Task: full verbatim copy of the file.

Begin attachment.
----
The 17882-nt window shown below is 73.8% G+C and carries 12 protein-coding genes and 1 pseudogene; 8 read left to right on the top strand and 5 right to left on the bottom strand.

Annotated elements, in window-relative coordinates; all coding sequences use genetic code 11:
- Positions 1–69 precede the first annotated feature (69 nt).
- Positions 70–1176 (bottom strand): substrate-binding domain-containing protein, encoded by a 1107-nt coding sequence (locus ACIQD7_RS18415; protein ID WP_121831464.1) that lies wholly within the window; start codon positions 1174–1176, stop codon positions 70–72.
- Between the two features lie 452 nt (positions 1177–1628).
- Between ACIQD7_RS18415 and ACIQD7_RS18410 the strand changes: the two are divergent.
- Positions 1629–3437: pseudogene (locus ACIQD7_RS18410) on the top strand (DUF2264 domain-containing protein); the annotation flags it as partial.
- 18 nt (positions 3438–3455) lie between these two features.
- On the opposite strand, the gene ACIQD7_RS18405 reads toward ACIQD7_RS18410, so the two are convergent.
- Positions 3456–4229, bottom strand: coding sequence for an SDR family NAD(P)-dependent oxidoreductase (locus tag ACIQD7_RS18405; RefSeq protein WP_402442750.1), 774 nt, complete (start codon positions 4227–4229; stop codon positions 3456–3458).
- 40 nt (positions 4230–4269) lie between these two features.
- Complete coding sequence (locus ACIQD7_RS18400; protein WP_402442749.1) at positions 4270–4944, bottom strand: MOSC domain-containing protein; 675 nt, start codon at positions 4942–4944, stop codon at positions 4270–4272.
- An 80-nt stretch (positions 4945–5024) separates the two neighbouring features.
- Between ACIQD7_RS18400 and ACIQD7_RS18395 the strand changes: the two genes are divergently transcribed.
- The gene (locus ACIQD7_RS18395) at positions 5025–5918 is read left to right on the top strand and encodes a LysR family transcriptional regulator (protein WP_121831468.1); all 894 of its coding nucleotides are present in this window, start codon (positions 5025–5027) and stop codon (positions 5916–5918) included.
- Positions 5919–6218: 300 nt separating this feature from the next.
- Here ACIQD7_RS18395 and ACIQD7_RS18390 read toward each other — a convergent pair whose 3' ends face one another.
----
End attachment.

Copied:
The 17882-nt window shown below is 73.8% G+C and carries 12 protein-coding genes and 1 pseudogene; 8 read left to right on the top strand and 5 right to left on the bottom strand.

Annotated elements, in window-relative coordinates; all coding sequences use genetic code 11:
- Positions 1–69 precede the first annotated feature (69 nt).
- Positions 70–1176 (bottom strand): substrate-binding domain-containing protein, encoded by a 1107-nt coding sequence (locus ACIQD7_RS18415; protein ID WP_121831464.1) that lies wholly within the window; start codon positions 1174–1176, stop codon positions 70–72.
- Between the two features lie 452 nt (positions 1177–1628).
- Between ACIQD7_RS18415 and ACIQD7_RS18410 the strand changes: the two are divergent.
- Positions 1629–3437: pseudogene (locus ACIQD7_RS18410) on the top strand (DUF2264 domain-containing protein); the annotation flags it as partial.
- 18 nt (positions 3438–3455) lie between these two features.
- On the opposite strand, the gene ACIQD7_RS18405 reads toward ACIQD7_RS18410, so the two are convergent.
- Positions 3456–4229, bottom strand: coding sequence for an SDR family NAD(P)-dependent oxidoreductase (locus tag ACIQD7_RS18405; RefSeq protein WP_402442750.1), 774 nt, complete (start codon positions 4227–4229; stop codon positions 3456–3458).
- 40 nt (positions 4230–4269) lie between these two features.
- Complete coding sequence (locus ACIQD7_RS18400; protein WP_402442749.1) at positions 4270–4944, bottom strand: MOSC domain-containing protein; 675 nt, start codon at positions 4942–4944, stop codon at positions 4270–4272.
- An 80-nt stretch (positions 4945–5024) separates the two neighbouring features.
- Between ACIQD7_RS18400 and ACIQD7_RS18395 the strand changes: the two genes are divergently transcribed.
- The gene (locus ACIQD7_RS18395) at positions 5025–5918 is read left to right on the top strand and encodes a LysR family transcriptional regulator (protein WP_121831468.1); all 894 of its coding nucleotides are present in this window, start codon (positions 5025–5027) and stop codon (positions 5916–5918) included.
- Positions 5919–6218: 300 nt separating this feature from the next.
- Here ACIQD7_RS18395 and ACIQD7_RS18390 read toward each other — a convergent pair whose 3' ends face one another.